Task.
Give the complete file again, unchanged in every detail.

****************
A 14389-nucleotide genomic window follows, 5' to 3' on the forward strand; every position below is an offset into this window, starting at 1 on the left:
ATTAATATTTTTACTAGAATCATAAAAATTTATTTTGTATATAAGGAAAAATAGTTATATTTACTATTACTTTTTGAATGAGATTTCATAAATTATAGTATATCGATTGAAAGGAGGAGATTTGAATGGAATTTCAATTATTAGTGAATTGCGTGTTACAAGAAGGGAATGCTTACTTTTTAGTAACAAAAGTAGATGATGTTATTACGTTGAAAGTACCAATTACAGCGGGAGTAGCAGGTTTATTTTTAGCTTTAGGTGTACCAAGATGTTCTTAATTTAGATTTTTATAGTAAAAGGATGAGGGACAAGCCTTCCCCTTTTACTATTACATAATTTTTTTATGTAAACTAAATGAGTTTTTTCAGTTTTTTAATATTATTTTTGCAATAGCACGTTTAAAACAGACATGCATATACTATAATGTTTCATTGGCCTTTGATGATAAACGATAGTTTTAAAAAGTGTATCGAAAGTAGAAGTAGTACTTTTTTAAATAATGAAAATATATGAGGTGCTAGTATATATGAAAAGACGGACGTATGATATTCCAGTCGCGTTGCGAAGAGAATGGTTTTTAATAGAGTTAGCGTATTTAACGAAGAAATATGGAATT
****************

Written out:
A 14389-nucleotide genomic window follows, 5' to 3' on the forward strand; every position below is an offset into this window, starting at 1 on the left:
ATTAATATTTTTACTAGAATCATAAAAATTTATTTTGTATATAAGGAAAAATAGTTATATTTACTATTACTTTTTGAATGAGATTTCATAAATTATAGTATATCGATTGAAAGGAGGAGATTTGAATGGAATTTCAATTATTAGTGAATTGCGTGTTACAAGAAGGGAATGCTTACTTTTTAGTAACAAAAGTAGATGATGTTATTACGTTGAAAGTACCAATTACAGCGGGAGTAGCAGGTTTATTTTTAGCTTTAGGTGTACCAAGATGTTCTTAATTTAGATTTTTATAGTAAAAGGATGAGGGACAAGCCTTCCCCTTTTACTATTACATAATTTTTTTATGTAAACTAAATGAGTTTTTTCAGTTTTTTAATATTATTTTTGCAATAGCACGTTTAAAACAGACATGCATATACTATAATGTTTCATTGGCCTTTGATGATAAACGATAGTTTTAAAAAGTGTATCGAAAGTAGAAGTAGTACTTTTTTAAATAATGAAAATATATGAGGTGCTAGTATATATGAAAAGACGGACGTATGATATTCCAGTCGCGTTGCGAAGAGAATGGTTTTTAATAGAGTTAGCGTATTTAACGAAGAAATATGGAATT